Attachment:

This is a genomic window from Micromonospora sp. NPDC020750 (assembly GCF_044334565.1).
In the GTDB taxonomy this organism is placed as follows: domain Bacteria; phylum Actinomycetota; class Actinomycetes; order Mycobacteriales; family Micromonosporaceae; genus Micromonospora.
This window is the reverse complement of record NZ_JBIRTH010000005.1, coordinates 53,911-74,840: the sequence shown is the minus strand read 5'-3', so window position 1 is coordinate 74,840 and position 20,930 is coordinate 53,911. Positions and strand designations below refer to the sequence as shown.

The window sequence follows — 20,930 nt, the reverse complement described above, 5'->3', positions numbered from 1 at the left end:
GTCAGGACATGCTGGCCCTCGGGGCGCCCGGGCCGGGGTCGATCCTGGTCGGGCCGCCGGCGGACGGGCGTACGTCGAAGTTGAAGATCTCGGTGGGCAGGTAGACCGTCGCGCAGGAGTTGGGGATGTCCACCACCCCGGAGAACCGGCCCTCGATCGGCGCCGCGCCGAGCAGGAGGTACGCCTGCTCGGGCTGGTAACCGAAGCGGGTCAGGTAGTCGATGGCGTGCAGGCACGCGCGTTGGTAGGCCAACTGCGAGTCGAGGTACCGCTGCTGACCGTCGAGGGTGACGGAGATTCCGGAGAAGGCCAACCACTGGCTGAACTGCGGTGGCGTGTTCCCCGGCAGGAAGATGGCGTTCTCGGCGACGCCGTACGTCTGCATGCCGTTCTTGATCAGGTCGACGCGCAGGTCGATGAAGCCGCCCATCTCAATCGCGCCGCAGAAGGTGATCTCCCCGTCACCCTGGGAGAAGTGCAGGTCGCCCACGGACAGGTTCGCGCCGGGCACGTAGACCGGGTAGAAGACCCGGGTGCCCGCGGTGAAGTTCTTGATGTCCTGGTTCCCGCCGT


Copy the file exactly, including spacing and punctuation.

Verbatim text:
This is a genomic window from Micromonospora sp. NPDC020750 (assembly GCF_044334565.1).
In the GTDB taxonomy this organism is placed as follows: domain Bacteria; phylum Actinomycetota; class Actinomycetes; order Mycobacteriales; family Micromonosporaceae; genus Micromonospora.
This window is the reverse complement of record NZ_JBIRTH010000005.1, coordinates 53,911-74,840: the sequence shown is the minus strand read 5'-3', so window position 1 is coordinate 74,840 and position 20,930 is coordinate 53,911. Positions and strand designations below refer to the sequence as shown.

The window sequence follows — 20,930 nt, the reverse complement described above, 5'->3', positions numbered from 1 at the left end:
GTCAGGACATGCTGGCCCTCGGGGCGCCCGGGCCGGGGTCGATCCTGGTCGGGCCGCCGGCGGACGGGCGTACGTCGAAGTTGAAGATCTCGGTGGGCAGGTAGACCGTCGCGCAGGAGTTGGGGATGTCCACCACCCCGGAGAACCGGCCCTCGATCGGCGCCGCGCCGAGCAGGAGGTACGCCTGCTCGGGCTGGTAACCGAAGCGGGTCAGGTAGTCGATGGCGTGCAGGCACGCGCGTTGGTAGGCCAACTGCGAGTCGAGGTACCGCTGCTGACCGTCGAGGGTGACGGAGATTCCGGAGAAGGCCAACCACTGGCTGAACTGCGGTGGCGTGTTCCCCGGCAGGAAGATGGCGTTCTCGGCGACGCCGTACGTCTGCATGCCGTTCTTGATCAGGTCGACGCGCAGGTCGATGAAGCCGCCCATCTCAATCGCGCCGCAGAAGGTGATCTCCCCGTCACCCTGGGAGAAGTGCAGGTCGCCCACGGACAGGTTCGCGCCGGGCACGTAGACCGGGTAGAAGACCCGGGTGCCCGCGGTGAAGTTCTTGATGTCCTGGTTCCCGCCGT